Fundraising push supports Nellie Stone Johnson bust in Capitol

Nellie Stone Johnson had a distinguished record of public service in support of the advancement of minority concerns, the rights of workers and equal opportunities for all people.

Nellie Stone Johnson had a distinguished record of public service in support of the advancement of minority concerns, the rights of workers and equal opportunities for all people.

Nellie Stone Johnson, the Minnesota-born labor and civil-rights activist, left a legacy of “firsts.” Now, Minnesotans have an opportunity to add to that legacy by making Johnson the first woman, first African American and first labor leader honored with a bust in the State Capitol.

The Legislature and Gov. Mark Dayton last session authorized honoring Johnson with a bust in a prominent spot in the Capitol. But the project is contingent upon supporters independently raising enough money to draw $30,000 in matching funds from the state to pay for the sculpture.

A group of labor activists has taken up the fundraising effort. To contribute, send a check to “NSJ Capitol Fund” to Union Bank and Trust, 312 Central Ave. SE, Minneapolis, MN 55414.

Rep. Joe Mullery of Minneapolis spearheaded efforts to win approval and funding for the bust.

“I believe she not only deserves to be in the Capitol for her actions, but that a bust of her will be a symbol of all of the Minnesotans like her who have made contributions to our state,” Mullery said. “There is no bust of a woman. There is no bust of an African-American Minnesotan. There is no bust of a leader in the fight for worker’s rights.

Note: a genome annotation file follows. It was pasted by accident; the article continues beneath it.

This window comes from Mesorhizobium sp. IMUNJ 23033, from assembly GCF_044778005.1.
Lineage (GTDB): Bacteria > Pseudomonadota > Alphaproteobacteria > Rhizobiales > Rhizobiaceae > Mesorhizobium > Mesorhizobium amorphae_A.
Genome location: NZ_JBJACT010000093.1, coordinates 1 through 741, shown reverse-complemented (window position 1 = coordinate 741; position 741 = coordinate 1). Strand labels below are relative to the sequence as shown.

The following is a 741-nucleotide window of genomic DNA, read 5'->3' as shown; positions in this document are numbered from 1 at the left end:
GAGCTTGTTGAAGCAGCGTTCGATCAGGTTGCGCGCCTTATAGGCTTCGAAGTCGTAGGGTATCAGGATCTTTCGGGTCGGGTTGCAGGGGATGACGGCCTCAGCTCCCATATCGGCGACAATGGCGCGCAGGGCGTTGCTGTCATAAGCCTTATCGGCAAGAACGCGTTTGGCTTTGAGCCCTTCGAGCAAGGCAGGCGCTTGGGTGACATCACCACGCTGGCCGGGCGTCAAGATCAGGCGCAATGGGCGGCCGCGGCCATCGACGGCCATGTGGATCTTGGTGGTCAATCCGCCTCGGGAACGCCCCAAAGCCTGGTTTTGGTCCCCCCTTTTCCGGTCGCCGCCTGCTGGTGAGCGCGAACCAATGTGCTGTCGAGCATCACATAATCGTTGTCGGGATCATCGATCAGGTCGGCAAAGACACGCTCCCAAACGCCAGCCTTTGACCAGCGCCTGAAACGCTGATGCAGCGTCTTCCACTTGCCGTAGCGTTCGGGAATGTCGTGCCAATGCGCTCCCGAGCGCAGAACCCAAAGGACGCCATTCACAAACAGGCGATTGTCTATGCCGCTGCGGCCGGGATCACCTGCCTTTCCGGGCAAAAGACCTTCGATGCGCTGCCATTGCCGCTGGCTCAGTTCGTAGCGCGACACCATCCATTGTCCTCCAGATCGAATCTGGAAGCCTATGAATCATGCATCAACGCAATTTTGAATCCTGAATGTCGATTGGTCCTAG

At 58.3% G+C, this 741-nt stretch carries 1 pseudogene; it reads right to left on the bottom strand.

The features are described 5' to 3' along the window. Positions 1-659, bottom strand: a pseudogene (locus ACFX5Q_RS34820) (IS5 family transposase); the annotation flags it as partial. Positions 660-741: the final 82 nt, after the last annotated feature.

“I think her bust will have great meaning for all these Minnesotans, especially for young kids who visit the Capitol and see someone like them or has a meaning to them.”

Johnson, born in Lakeville in 1905, distinguished herself not only as a labor and civil-rights leader, but as a business owner, an elected official and a fierce advocate for public education as well.

In the 1930s and 1940s, Johnson rose to prominent roles within two labor unions. She was elected the first woman vice-president of the Minnesota Culinary Council and the first woman vice-president of Local 665 Hotel and Restaurant Employees Union.

Johnson won a seat on the Minneapolis Library Board in 1945, becoming the first black person elected to citywide office. Later in life, she served as a trustee of the Minnesota State Colleges and Universities.

A scholarship fund bearing her name provides assistance to racial minority union members and their families attending MnSCU schools.

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